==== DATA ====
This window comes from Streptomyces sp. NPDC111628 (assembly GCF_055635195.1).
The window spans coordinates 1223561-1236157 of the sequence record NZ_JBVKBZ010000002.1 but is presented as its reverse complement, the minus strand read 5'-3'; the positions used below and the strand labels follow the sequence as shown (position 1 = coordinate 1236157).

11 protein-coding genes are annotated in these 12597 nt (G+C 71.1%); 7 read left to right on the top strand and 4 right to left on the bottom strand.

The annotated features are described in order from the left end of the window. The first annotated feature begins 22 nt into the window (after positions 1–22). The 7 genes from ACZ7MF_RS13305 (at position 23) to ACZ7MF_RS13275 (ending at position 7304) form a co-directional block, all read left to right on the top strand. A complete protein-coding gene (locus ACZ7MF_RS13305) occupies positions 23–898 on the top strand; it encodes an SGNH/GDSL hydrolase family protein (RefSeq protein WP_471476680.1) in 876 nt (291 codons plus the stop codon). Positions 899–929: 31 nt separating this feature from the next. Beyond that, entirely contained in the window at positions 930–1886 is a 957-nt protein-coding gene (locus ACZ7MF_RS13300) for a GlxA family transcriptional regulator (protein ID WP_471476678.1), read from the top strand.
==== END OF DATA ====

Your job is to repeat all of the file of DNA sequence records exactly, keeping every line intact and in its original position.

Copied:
This window comes from Streptomyces sp. NPDC111628 (assembly GCF_055635195.1).
The window spans coordinates 1223561-1236157 of the sequence record NZ_JBVKBZ010000002.1 but is presented as its reverse complement, the minus strand read 5'-3'; the positions used below and the strand labels follow the sequence as shown (position 1 = coordinate 1236157).

11 protein-coding genes are annotated in these 12597 nt (G+C 71.1%); 7 read left to right on the top strand and 4 right to left on the bottom strand.

The annotated features are described in order from the left end of the window. The first annotated feature begins 22 nt into the window (after positions 1–22). The 7 genes from ACZ7MF_RS13305 (at position 23) to ACZ7MF_RS13275 (ending at position 7304) form a co-directional block, all read left to right on the top strand. A complete protein-coding gene (locus ACZ7MF_RS13305) occupies positions 23–898 on the top strand; it encodes an SGNH/GDSL hydrolase family protein (RefSeq protein WP_471476680.1) in 876 nt (291 codons plus the stop codon). Positions 899–929: 31 nt separating this feature from the next. Beyond that, entirely contained in the window at positions 930–1886 is a 957-nt protein-coding gene (locus ACZ7MF_RS13300) for a GlxA family transcriptional regulator (protein ID WP_471476678.1), read from the top strand.